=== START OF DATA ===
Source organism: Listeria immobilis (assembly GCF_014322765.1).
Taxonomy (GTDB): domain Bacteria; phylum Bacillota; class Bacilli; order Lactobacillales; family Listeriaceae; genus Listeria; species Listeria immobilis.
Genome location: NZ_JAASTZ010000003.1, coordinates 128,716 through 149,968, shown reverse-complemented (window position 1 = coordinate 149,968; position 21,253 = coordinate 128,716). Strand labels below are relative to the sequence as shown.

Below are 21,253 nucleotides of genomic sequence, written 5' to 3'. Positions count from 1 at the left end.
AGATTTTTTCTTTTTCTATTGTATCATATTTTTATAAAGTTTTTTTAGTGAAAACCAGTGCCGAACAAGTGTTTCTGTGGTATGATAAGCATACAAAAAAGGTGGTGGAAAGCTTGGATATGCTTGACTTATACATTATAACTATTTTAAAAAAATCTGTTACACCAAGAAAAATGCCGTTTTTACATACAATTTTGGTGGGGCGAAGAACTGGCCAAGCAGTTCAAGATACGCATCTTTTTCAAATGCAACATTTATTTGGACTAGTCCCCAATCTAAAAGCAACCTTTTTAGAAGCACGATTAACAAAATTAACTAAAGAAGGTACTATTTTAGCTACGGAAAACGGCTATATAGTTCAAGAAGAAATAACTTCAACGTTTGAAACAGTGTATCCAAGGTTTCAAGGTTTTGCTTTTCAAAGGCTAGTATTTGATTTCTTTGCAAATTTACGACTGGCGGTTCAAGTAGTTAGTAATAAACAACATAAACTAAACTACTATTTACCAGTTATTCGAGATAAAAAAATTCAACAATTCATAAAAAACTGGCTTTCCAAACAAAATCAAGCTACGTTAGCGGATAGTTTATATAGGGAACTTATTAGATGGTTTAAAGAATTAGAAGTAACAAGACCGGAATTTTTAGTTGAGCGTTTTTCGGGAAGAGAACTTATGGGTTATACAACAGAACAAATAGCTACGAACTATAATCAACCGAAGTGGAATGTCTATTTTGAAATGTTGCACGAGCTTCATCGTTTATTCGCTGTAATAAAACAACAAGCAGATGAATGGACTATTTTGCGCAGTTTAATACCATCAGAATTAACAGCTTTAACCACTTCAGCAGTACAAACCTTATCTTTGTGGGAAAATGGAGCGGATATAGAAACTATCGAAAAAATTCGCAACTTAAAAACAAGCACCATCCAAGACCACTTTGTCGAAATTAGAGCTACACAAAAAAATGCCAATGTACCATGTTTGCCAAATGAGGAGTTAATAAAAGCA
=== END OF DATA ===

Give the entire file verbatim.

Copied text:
Source organism: Listeria immobilis (assembly GCF_014322765.1).
Taxonomy (GTDB): domain Bacteria; phylum Bacillota; class Bacilli; order Lactobacillales; family Listeriaceae; genus Listeria; species Listeria immobilis.
Genome location: NZ_JAASTZ010000003.1, coordinates 128,716 through 149,968, shown reverse-complemented (window position 1 = coordinate 149,968; position 21,253 = coordinate 128,716). Strand labels below are relative to the sequence as shown.

Below are 21,253 nucleotides of genomic sequence, written 5' to 3'. Positions count from 1 at the left end.
AGATTTTTTCTTTTTCTATTGTATCATATTTTTATAAAGTTTTTTTAGTGAAAACCAGTGCCGAACAAGTGTTTCTGTGGTATGATAAGCATACAAAAAAGGTGGTGGAAAGCTTGGATATGCTTGACTTATACATTATAACTATTTTAAAAAAATCTGTTACACCAAGAAAAATGCCGTTTTTACATACAATTTTGGTGGGGCGAAGAACTGGCCAAGCAGTTCAAGATACGCATCTTTTTCAAATGCAACATTTATTTGGACTAGTCCCCAATCTAAAAGCAACCTTTTTAGAAGCACGATTAACAAAATTAACTAAAGAAGGTACTATTTTAGCTACGGAAAACGGCTATATAGTTCAAGAAGAAATAACTTCAACGTTTGAAACAGTGTATCCAAGGTTTCAAGGTTTTGCTTTTCAAAGGCTAGTATTTGATTTCTTTGCAAATTTACGACTGGCGGTTCAAGTAGTTAGTAATAAACAACATAAACTAAACTACTATTTACCAGTTATTCGAGATAAAAAAATTCAACAATTCATAAAAAACTGGCTTTCCAAACAAAATCAAGCTACGTTAGCGGATAGTTTATATAGGGAACTTATTAGATGGTTTAAAGAATTAGAAGTAACAAGACCGGAATTTTTAGTTGAGCGTTTTTCGGGAAGAGAACTTATGGGTTATACAACAGAACAAATAGCTACGAACTATAATCAACCGAAGTGGAATGTCTATTTTGAAATGTTGCACGAGCTTCATCGTTTATTCGCTGTAATAAAACAACAAGCAGATGAATGGACTATTTTGCGCAGTTTAATACCATCAGAATTAACAGCTTTAACCACTTCAGCAGTACAAACCTTATCTTTGTGGGAAAATGGAGCGGATATAGAAACTATCGAAAAAATTCGCAACTTAAAAACAAGCACCATCCAAGACCACTTTGTCGAAATTAGAGCTACACAAAAAAATGCCAATGTACCATGTTTGCCAAATGAGGAGTTAATAAAAGCA